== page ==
Ali Larter is a single mother doing her best to raise an angry son, constantly in trouble for fighting at school, and the sweetest little girl in the world, while dealing with imminent bankruptcy and foreclosure on her mortgage.

Horrific monster guys keep appearing in the house and scaring the bejeesus out of everyone, but with no money and no where else to go, the family take it on the chin and appear to make the best of it. But when a love interest physics teacher gets wind of whats happening and begins to investigate, Diabolical takes a turn in genre, and starts concerning itself more with blowing your mind than browning your trousers.

I’m not trying to sound clever or anything, but I twigged what the central conceit was going to be pretty early on, and then had to sit frustrated waiting for the movie to catch up, which I don’t like, but I then had a surprise I was definitely not expecting sprung on me anyway, which was very rewarding.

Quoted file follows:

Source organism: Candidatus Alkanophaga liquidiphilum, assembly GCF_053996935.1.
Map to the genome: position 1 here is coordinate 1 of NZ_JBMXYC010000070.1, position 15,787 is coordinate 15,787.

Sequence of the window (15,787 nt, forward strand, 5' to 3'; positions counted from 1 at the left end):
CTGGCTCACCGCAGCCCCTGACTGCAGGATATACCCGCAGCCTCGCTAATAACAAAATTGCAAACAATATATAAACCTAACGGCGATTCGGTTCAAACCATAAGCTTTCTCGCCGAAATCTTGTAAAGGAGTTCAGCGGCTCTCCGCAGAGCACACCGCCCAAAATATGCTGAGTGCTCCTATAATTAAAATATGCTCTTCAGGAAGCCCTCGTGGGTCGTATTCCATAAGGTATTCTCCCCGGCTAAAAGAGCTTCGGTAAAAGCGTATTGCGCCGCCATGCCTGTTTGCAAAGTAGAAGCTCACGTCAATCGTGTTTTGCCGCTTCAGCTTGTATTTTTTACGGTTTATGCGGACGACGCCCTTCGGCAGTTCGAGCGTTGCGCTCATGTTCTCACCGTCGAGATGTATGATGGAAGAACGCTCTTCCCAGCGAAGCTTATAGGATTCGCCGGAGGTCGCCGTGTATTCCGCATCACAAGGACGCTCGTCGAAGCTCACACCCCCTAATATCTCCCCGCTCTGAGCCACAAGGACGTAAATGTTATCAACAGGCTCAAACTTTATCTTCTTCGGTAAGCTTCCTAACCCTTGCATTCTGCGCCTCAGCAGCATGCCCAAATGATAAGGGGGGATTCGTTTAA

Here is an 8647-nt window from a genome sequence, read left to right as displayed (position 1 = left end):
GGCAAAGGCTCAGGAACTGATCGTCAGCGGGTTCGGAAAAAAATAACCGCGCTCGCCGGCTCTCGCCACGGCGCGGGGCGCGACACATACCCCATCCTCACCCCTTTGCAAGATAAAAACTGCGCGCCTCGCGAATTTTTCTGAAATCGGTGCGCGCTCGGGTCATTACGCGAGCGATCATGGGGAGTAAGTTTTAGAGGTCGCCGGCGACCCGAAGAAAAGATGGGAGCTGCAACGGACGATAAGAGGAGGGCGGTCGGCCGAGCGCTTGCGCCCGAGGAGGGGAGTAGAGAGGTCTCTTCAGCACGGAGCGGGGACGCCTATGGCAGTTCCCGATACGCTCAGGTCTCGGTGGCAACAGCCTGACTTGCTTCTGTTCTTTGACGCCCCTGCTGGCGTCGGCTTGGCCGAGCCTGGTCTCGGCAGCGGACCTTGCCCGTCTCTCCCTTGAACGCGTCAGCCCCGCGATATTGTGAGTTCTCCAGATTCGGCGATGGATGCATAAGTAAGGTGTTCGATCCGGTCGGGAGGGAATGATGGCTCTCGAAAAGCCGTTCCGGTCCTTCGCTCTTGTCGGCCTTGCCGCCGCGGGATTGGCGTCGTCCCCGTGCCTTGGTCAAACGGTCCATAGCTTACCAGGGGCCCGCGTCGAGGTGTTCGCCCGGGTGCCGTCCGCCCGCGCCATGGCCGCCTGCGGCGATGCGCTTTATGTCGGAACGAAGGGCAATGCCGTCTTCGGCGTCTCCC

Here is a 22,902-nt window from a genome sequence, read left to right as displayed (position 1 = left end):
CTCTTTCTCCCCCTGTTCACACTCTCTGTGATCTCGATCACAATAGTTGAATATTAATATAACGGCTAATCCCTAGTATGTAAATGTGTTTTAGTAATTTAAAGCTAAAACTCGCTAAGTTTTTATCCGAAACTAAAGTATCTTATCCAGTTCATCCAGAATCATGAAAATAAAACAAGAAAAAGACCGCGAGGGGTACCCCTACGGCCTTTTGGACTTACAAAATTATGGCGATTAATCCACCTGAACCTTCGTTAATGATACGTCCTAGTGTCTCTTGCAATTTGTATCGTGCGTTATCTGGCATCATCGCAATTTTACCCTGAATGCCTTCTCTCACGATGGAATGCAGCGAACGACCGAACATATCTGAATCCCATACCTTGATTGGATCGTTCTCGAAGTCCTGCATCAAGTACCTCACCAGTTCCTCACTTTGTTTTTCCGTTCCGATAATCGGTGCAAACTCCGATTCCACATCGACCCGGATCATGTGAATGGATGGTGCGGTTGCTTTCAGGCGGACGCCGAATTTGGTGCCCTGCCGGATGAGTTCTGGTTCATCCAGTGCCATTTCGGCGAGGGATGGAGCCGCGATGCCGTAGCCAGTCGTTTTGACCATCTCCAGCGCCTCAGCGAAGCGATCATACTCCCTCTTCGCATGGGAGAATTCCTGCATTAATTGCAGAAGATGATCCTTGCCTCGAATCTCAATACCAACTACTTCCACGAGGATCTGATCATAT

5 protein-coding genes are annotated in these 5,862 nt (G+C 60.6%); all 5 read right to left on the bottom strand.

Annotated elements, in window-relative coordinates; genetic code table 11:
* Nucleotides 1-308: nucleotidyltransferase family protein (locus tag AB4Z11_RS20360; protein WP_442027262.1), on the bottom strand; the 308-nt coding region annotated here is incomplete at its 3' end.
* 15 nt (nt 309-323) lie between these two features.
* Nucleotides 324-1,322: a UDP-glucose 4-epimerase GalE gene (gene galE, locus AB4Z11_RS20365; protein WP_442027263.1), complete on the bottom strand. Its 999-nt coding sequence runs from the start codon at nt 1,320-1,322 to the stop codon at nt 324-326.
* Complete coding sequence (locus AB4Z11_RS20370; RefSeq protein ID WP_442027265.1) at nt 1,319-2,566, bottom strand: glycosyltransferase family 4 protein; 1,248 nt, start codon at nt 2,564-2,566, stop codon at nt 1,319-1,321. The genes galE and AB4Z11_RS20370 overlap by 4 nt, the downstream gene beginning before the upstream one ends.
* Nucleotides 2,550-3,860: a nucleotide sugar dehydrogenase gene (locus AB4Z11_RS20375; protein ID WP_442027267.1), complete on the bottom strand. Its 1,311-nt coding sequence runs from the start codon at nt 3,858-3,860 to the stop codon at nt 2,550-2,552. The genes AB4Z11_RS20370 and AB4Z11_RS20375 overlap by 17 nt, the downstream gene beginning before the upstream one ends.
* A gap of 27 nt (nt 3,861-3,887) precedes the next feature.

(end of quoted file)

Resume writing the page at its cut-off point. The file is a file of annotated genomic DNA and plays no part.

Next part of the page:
The Diabolical is genuinely doing something completely different to the typical haunted house movie, and should be applauded for doing so, but it goes against all its own rules with a final shot that, if had actually happened, would make the rest of the film cease to be. So clever, but not clever enough.

3-out-of-5

Hellions was next, and I had heard, and was hoping for good things… But was disappointed.

hellions-1-600x422

Hellions is directed by Bruce McDonald, who made a favourite of mine, Pontypool, so I was very much looking forward to this. And the first thirty minutes is great. Extremely Autumnal, the set up is the most Halloween and halloween looking film I’ve seen for a while. The leading lady, Chloe Rose, is good too.

Dora is a seventeen year old girl who finds herself unexpectedly pregnant – lot of that going around this year. Needing a wallow, she eschews the Halloween night festivities to stay in, but is besieged by a gang of psychopathic trick or treaters.